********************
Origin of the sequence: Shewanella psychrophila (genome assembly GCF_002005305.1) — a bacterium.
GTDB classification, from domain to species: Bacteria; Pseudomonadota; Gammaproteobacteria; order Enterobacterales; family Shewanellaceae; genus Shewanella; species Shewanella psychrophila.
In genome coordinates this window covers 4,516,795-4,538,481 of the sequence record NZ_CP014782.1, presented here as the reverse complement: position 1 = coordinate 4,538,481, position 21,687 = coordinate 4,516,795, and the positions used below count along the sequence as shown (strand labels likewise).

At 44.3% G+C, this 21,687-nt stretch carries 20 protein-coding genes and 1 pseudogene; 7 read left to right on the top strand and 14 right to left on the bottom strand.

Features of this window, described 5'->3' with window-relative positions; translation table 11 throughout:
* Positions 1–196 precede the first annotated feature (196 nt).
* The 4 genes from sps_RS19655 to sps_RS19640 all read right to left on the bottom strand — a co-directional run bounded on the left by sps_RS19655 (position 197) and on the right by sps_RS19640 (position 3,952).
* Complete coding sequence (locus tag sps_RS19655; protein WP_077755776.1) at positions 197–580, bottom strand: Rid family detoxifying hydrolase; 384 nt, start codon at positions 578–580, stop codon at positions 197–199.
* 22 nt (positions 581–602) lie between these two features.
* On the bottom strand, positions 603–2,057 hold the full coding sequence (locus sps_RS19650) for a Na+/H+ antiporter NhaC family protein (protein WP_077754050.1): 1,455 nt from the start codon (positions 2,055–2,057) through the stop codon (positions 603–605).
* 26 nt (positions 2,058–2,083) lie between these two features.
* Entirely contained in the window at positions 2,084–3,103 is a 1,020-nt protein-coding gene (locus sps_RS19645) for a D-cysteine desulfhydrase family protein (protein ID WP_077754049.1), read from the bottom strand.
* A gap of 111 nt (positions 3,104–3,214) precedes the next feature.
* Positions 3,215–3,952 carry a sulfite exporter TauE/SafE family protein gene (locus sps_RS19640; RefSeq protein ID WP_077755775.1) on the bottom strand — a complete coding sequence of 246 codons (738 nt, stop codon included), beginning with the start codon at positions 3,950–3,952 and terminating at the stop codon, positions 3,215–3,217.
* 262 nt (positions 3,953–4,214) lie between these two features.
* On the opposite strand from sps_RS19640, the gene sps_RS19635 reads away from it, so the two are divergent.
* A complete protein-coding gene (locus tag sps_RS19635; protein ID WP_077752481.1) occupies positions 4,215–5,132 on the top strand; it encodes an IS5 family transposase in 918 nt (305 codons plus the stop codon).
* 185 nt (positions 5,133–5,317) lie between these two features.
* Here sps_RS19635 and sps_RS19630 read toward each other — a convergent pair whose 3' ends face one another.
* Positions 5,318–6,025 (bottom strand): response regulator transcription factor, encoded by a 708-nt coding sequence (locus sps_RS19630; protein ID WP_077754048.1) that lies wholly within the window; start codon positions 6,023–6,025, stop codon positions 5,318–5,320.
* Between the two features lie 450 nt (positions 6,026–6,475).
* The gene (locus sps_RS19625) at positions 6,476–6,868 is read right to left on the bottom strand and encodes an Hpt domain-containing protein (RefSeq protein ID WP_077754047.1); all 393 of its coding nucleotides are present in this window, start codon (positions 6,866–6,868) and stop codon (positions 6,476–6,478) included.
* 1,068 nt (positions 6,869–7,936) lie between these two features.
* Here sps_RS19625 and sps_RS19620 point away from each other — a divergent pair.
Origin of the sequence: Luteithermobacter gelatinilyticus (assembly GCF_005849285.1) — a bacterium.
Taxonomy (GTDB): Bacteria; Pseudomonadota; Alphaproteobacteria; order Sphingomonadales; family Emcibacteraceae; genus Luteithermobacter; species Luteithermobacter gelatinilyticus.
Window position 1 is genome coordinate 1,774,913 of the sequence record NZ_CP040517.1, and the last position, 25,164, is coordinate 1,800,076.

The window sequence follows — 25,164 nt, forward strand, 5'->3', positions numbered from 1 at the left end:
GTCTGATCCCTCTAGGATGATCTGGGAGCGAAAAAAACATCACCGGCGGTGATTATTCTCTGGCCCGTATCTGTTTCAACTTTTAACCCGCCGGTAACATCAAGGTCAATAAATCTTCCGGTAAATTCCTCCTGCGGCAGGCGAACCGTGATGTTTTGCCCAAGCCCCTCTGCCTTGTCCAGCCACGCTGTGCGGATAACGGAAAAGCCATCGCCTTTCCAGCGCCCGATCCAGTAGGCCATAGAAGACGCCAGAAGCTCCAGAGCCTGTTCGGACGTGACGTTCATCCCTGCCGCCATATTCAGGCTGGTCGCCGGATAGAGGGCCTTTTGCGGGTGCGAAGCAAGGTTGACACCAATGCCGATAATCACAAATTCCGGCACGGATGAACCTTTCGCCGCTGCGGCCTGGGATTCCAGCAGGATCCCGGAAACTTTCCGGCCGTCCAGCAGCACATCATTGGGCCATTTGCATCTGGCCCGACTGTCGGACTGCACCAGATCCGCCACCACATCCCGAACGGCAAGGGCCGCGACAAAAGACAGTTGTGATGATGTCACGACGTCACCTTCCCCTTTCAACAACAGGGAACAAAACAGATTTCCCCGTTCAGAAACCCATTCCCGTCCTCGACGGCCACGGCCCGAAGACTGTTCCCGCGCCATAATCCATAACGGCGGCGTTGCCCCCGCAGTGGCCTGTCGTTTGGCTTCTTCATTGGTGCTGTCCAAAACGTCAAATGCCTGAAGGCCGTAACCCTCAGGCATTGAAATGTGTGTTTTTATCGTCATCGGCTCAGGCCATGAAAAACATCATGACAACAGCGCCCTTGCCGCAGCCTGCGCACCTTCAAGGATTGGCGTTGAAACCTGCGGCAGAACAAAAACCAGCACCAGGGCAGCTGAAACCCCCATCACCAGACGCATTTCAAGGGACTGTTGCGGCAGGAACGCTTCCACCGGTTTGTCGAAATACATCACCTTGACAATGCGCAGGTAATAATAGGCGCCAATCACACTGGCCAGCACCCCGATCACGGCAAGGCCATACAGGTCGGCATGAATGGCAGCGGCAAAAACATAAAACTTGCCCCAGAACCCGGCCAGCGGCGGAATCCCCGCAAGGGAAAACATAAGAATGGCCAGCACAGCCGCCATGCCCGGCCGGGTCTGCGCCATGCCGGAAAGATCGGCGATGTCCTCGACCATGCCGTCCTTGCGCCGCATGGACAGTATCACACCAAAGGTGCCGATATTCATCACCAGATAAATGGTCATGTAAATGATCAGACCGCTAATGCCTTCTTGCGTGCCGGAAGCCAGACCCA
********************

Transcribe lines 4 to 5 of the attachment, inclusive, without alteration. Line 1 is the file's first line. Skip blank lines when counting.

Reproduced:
At 44.3% G+C, this 21,687-nt stretch carries 20 protein-coding genes and 1 pseudogene; 7 read left to right on the top strand and 14 right to left on the bottom strand.

Features of this window, described 5'->3' with window-relative positions; translation table 11 throughout: